INDIANAPOLIS — Indiana has faced a shortage of special education teachers for some time, and some fear an end to emergency permits for those instructors could make the problem worse.
To help get positions filled, many districts have had teachers who aren’t fully licensed for special education obtain one-year emergency licenses. Those could be renewed as many times as needed.
Now, the state is switching to a temporary licensing system that limits those instructors to three years of teaching special education without full certification. This change comes after Indiana was discovered to be in violation of federal law through issuing emergency licenses.
According to the Indiana Department of Education, for the 2020-2021 school year, 21% of teachers in special education roles held emergency licenses.
The state’s shortage of instructors has been a concern for school districts and parents of children in special education.
“It’s not just anyone that can come in and teach our students,” said Joanne Tedesco, who has a sixth grade daughter with special needs.
Tedesco said her family purposefully moved to West Central Indiana to make sure her daughter has the services she needs.
“As we see special educators working decreasing and seeing our special education students’ needs increasing, there’s certainly an issue here,” she said.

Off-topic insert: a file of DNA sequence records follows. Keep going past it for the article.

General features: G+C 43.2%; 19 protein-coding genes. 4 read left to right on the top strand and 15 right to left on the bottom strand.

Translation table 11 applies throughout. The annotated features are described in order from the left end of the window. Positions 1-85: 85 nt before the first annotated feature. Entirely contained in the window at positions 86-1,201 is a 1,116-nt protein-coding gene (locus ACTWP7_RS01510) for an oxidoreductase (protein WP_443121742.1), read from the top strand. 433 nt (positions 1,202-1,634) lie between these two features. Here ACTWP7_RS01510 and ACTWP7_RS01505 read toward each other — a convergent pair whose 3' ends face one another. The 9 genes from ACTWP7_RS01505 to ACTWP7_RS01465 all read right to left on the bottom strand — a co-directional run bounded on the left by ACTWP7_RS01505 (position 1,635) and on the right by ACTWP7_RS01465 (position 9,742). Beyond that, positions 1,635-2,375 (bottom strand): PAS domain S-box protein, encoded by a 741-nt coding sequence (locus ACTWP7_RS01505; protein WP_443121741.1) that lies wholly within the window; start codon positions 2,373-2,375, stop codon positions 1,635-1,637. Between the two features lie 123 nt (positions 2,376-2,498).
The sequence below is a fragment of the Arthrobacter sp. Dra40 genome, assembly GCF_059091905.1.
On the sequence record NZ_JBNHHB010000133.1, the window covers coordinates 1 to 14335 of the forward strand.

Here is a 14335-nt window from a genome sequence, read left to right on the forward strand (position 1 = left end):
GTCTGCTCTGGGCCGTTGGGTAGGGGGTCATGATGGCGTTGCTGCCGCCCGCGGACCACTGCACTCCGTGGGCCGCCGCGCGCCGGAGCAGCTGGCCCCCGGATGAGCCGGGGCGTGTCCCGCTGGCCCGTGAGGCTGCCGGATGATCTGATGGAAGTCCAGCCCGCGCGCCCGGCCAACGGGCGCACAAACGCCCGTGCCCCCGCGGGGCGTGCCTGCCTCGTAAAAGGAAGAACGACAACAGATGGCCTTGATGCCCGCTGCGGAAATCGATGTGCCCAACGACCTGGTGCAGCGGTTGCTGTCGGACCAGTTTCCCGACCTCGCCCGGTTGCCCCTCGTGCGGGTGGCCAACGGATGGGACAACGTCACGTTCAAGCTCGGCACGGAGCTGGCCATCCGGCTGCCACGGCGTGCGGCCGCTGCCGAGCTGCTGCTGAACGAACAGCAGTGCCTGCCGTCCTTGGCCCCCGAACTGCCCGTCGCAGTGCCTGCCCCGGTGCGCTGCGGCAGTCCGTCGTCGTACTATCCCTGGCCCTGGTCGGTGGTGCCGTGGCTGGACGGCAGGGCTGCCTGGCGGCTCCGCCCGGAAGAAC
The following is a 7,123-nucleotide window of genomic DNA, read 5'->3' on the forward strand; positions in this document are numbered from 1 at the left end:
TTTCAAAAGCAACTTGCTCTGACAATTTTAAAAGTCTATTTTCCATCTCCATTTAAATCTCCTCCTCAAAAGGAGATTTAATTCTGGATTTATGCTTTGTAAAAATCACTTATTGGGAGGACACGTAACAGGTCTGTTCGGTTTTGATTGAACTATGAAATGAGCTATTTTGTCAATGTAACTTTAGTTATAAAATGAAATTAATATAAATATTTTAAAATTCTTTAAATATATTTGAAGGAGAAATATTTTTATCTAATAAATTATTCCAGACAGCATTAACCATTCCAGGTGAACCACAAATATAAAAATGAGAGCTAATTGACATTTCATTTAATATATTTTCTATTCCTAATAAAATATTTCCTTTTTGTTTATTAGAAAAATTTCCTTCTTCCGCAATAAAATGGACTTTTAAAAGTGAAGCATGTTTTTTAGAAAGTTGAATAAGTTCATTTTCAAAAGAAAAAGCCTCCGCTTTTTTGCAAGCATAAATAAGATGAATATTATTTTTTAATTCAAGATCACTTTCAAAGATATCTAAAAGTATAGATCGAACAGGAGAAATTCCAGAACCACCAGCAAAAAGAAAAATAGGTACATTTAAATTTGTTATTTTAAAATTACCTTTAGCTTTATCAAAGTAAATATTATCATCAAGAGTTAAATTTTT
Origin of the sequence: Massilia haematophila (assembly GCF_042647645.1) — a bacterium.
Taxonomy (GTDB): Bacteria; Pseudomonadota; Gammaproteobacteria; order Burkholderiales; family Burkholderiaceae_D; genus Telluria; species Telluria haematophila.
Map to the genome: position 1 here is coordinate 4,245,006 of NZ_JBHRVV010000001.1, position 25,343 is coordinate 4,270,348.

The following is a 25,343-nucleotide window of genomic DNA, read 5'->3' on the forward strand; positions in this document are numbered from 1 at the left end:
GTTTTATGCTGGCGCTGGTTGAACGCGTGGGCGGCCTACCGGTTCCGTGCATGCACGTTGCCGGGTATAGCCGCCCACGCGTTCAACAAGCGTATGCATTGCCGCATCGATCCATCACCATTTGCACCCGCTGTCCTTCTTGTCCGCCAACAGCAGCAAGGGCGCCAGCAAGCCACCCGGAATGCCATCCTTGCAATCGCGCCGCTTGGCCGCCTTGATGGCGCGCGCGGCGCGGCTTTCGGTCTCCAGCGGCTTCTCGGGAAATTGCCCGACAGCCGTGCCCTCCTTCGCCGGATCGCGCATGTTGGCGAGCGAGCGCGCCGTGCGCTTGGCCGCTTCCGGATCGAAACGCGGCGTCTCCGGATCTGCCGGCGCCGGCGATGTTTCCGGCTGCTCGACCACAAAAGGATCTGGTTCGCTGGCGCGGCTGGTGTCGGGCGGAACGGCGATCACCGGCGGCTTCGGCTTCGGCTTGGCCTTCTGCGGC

“We are deeply concerned about what this means for our special education workforce moving forward,” said Laura Hammack, superintendent of Beech Grove City Schools and a former special education teacher.
Hammack said her district has three special ed teachers on emergency licenses right now, adding that full certification can sometimes take more than three years.
Hammack said the emergency licenses have helped teachers transition into special education permanently. The district is looking for additional ways to fill those positions in the future, she said.
“We are working at the high school level to match interested high school students who are interested in pursuing the career of education – best career out there – and really working them through an education pathway,” Hammack said.
No one from the Indiana Department of Education was available for an interview, but a spokesperson said the department has been working to recruit more teachers into special education. That includes reduced-cost or free programs through Indiana colleges and universities that also allow accelerated options.